First of all, thanks so much for asking me to tell you about something this week. This blog has filled my life with so much warmth and information, and your efforts to shine an edifying light on the underdeveloped corners of my pop culture soul continue to make me a better human being. I know you’re having a busy week, so the least I can do is pick up the baton for once and tell you about a Miyazaki movie.
Liz, like many of us who spent our childhoods in the 1980s, I experienced a deep, early love of cartoons. It started with the animated shorts on Sesame Street and reached its zenith with the arrival of The Muppet Babies, whose imaginative flights of fancy and media mash-ups were the highlight of my Saturday mornings. But like many of us, I gradually realized that most of the other cartoons I was devouring were totally terrible: derivative, violent toy commercials of the crudest hand-drawn sort. (For me, the breaking point was probably the day I recognized the imperialist undertones of The InHumanoids.) In many ways, the 1980s were the nadir of American animation.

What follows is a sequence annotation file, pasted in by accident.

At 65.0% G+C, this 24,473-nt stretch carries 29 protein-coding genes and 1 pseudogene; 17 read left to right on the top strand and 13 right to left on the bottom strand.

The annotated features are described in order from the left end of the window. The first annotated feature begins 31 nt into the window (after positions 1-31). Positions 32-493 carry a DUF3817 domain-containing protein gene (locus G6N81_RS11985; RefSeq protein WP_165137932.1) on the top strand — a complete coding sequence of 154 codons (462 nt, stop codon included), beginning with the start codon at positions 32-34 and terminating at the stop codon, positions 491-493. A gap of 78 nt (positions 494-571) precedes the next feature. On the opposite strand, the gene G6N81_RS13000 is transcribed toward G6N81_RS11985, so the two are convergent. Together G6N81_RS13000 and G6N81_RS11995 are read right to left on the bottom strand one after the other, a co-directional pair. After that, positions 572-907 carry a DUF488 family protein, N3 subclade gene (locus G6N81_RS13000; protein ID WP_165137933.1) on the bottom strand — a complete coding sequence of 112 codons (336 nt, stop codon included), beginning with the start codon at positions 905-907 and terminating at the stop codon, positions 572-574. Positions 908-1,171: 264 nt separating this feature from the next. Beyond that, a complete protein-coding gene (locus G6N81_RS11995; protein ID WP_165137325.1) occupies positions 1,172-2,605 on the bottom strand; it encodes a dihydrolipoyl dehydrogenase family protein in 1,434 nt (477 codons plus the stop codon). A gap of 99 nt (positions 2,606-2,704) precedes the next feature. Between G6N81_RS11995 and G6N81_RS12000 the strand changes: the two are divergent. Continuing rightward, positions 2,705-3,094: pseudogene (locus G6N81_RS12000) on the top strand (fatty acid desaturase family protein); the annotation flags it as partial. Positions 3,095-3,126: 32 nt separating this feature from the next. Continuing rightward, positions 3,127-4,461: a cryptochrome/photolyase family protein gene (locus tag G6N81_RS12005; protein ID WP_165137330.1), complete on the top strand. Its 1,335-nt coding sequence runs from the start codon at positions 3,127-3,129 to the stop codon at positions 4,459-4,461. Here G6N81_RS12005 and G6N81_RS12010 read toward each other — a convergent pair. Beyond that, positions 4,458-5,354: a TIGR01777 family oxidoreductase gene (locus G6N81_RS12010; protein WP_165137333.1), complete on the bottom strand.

Meanwhile in Japan, the 1980s were an animation renaissance, spearheaded by the formation of Studio Ghibli, the company formed by animator-auteurs Hayao Miyazaki and Isao Takahata. I’ve seen a number of Miyazaki movies, but I’ve actually never seen My Neighbor Totoro, so I’m very pleased that we’re sharing it for the first time together. Read the rest of this entry